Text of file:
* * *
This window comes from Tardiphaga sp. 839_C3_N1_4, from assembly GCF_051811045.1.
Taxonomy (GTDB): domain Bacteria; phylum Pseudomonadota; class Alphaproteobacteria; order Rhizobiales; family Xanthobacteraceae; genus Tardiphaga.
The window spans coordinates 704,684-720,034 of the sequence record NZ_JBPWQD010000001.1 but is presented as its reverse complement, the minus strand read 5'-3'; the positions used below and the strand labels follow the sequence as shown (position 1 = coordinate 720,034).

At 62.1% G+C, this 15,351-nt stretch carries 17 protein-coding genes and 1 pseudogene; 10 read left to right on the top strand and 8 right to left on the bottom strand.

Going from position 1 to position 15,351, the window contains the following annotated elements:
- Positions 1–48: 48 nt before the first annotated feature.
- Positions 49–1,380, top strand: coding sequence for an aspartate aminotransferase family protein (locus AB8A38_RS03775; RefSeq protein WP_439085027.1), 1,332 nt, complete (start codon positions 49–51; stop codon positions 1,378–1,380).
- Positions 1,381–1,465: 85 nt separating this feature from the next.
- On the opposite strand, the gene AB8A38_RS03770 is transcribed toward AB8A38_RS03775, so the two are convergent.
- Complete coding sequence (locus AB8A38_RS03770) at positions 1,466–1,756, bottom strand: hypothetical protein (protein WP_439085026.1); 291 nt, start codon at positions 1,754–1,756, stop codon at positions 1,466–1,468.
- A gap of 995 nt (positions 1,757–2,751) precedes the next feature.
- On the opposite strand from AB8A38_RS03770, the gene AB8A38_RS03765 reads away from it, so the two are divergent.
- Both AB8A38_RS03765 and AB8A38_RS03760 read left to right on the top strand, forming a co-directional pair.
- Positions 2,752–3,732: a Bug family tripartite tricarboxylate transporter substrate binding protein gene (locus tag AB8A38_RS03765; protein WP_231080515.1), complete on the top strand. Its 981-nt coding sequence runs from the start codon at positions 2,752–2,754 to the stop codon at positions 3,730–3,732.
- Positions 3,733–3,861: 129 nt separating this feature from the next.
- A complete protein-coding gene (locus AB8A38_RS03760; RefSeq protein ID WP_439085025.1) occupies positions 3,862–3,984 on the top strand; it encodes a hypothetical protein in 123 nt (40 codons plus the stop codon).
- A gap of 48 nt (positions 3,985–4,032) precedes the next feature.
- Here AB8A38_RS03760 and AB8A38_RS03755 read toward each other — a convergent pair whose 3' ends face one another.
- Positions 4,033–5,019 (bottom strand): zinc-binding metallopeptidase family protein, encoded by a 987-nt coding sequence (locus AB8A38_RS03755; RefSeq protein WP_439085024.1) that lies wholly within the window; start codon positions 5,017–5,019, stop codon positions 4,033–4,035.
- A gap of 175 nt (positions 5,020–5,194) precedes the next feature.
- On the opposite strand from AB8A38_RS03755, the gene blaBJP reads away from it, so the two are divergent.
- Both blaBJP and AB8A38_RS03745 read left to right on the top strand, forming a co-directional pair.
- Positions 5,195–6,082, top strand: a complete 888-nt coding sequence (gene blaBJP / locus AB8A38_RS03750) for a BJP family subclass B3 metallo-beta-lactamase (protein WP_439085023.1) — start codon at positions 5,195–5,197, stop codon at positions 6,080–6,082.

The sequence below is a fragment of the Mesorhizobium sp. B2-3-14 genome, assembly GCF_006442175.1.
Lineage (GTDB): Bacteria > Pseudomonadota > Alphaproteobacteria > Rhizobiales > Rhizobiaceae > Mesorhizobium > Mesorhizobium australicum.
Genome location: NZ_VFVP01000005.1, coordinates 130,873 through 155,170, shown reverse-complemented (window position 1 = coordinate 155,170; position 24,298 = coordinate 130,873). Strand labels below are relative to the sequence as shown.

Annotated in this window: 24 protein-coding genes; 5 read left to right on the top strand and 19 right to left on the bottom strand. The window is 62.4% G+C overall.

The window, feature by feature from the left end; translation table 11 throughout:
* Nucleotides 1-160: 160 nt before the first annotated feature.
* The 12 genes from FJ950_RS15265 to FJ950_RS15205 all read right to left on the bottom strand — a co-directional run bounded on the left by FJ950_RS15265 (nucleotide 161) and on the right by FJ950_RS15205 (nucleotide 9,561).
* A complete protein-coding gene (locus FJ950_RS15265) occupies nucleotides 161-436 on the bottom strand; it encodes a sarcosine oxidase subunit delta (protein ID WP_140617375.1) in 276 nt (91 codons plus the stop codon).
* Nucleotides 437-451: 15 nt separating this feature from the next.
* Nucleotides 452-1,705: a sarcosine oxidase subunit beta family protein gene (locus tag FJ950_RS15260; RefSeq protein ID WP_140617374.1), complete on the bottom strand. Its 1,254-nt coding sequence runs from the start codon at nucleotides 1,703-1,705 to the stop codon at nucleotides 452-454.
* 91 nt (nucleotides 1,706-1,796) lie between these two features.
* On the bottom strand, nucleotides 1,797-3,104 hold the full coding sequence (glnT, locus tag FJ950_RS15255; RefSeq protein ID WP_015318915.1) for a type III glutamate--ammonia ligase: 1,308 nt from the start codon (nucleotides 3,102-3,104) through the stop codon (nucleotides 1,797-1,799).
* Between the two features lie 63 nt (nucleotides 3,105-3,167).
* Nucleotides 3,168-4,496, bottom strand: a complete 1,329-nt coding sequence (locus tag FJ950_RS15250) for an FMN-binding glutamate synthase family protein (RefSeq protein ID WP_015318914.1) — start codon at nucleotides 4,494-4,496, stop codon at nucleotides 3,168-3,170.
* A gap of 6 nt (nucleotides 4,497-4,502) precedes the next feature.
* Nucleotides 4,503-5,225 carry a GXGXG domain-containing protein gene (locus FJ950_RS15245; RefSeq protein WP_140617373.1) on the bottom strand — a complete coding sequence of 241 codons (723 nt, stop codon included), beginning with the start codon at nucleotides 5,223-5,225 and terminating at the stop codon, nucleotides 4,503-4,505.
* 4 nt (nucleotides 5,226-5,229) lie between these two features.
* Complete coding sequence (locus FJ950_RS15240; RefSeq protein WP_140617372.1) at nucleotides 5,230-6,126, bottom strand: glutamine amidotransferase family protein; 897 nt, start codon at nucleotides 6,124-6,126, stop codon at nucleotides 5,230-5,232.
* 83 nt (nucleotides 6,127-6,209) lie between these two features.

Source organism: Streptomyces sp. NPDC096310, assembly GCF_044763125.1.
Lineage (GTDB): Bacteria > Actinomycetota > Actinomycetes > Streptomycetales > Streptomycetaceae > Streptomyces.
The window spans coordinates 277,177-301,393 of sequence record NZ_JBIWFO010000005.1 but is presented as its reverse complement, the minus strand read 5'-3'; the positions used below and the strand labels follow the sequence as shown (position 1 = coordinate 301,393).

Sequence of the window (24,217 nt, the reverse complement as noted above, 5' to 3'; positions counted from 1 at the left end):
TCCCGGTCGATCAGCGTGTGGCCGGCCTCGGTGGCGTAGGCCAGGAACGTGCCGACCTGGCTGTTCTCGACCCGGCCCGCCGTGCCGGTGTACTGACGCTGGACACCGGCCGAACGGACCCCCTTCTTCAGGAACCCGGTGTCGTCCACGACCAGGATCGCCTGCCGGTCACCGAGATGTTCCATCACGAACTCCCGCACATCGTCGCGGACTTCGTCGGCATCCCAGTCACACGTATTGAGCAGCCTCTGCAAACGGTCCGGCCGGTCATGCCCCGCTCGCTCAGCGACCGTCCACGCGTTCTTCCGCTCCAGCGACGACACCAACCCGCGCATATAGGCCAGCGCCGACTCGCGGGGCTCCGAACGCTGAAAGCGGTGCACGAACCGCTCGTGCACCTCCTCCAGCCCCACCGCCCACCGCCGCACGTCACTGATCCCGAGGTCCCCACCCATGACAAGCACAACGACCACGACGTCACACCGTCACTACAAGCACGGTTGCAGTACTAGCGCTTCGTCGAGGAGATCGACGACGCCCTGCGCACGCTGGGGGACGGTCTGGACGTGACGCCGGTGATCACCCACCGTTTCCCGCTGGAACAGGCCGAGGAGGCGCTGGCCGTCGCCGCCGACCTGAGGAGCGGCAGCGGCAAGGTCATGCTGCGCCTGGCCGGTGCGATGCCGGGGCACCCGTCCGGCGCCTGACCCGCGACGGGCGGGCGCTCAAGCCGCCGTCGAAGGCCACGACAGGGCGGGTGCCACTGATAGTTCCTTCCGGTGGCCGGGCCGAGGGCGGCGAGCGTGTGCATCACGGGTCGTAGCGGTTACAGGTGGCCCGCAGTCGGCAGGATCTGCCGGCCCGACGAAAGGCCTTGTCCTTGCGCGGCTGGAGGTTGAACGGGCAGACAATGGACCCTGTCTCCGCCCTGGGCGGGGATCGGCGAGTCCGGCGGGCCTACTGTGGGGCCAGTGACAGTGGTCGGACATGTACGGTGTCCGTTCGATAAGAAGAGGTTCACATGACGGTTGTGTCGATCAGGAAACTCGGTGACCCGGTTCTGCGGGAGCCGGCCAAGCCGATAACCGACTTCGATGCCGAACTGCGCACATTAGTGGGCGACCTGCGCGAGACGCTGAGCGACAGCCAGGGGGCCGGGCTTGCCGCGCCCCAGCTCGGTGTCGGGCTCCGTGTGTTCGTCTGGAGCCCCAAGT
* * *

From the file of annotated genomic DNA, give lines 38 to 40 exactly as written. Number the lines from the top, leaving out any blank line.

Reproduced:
* A gap of 6 nt (nucleotides 4,497-4,502) precedes the next feature.
* Nucleotides 4,503-5,225 carry a GXGXG domain-containing protein gene (locus FJ950_RS15245; RefSeq protein WP_140617373.1) on the bottom strand — a complete coding sequence of 241 codons (723 nt, stop codon included), beginning with the start codon at nucleotides 5,223-5,225 and terminating at the stop codon, nucleotides 4,503-4,505.
* 4 nt (nucleotides 5,226-5,229) lie between these two features.